Review of Digital Transformation

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Rating

8

Qualities

  • Analytical
  • Eye Opening
  • For Experts

Review

Visionary Silicon Valley entrepreneur Thomas M. Siebel presents an engaging manual for corporate executives on how to digitally transform their companies. He describes the pivotal factors involved in a digital transformation and – miraculously – never bogs the reader down in technical details. Siebel provides a solid overview of today’s societal shift, gives business leaders an outline for starting their firms’ digital transformation and offers a roadmap for them to follow.

About the Author

Thomas M. Siebel is the founder, chairman and CEO of C3.ai, an enterprise AI software provider. In the 1980s, he worked at Oracle and, in 1993, he pioneered the customer relationship management (CRM) category when he founded the leading enterprise software firm Siebel Systems, which merged with Oracle in 2006. 

 

A mass extinction of corporations is taking place, and many new kinds of companies are preparing to replace them.

Visionary Silicon Valley entrepreneur Thomas M. Siebel first cites Charles Darwin’s theory of evolution, which proposes that changes take place incrementally over time. However, Siebel aligns more with evolutionary biologist and paleontologist Stephen Jay Gould’s different take. Gould’s theory of punctuated equilibrium sees evolution as a series of rapid bursts of change.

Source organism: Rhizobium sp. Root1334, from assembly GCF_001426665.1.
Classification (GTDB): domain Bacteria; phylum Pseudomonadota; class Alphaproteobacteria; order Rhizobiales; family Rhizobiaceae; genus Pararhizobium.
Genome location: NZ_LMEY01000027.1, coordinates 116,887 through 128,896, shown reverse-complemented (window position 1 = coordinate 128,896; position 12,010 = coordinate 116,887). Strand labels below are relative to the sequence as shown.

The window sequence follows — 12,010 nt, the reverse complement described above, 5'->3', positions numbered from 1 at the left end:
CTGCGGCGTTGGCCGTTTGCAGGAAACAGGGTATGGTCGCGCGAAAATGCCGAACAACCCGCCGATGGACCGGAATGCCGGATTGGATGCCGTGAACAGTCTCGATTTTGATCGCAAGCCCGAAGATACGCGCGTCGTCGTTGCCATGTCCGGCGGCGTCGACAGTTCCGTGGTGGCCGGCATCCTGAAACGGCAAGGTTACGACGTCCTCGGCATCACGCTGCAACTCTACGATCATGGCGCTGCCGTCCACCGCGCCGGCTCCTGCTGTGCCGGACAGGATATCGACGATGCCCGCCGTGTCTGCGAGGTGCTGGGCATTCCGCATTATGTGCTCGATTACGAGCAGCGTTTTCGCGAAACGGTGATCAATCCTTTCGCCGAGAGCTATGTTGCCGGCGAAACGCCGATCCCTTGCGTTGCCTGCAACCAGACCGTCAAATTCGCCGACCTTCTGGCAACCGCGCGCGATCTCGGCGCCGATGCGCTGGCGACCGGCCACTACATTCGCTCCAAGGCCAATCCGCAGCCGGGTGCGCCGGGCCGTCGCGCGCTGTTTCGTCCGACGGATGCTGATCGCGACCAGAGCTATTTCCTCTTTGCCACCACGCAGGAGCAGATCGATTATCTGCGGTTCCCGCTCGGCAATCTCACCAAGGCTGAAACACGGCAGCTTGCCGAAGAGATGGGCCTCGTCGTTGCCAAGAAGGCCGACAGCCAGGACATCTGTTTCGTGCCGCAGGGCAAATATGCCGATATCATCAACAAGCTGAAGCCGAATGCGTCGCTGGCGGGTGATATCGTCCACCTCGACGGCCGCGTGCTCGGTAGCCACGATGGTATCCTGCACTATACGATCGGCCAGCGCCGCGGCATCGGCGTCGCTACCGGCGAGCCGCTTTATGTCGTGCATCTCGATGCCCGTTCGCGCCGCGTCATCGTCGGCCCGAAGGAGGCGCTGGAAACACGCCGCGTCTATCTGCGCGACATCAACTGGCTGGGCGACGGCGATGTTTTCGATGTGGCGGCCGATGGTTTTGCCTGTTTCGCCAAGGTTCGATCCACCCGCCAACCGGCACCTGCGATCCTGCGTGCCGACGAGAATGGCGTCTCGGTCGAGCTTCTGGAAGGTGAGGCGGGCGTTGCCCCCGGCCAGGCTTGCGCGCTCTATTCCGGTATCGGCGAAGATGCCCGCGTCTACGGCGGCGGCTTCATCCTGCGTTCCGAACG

The business world goes through a process similar to punctuated equilibrium, Siebel says. Because of the speed of evolutionary changes, many species go extinct; the parallel holds true for businesses. When rapid changes occur in an industry, companies disappear. Out of these changes, he explains, new organizations arise to take the place of old ones. With punctuated equilibrium in mind, Siebel advises companies not to focus so much on “evolutionary growth” but rather to heed “revolutionary changes.” He empathizes that legacy businesses “find it difficult to engineer radical new processes because they rely so heavily on current ones.”


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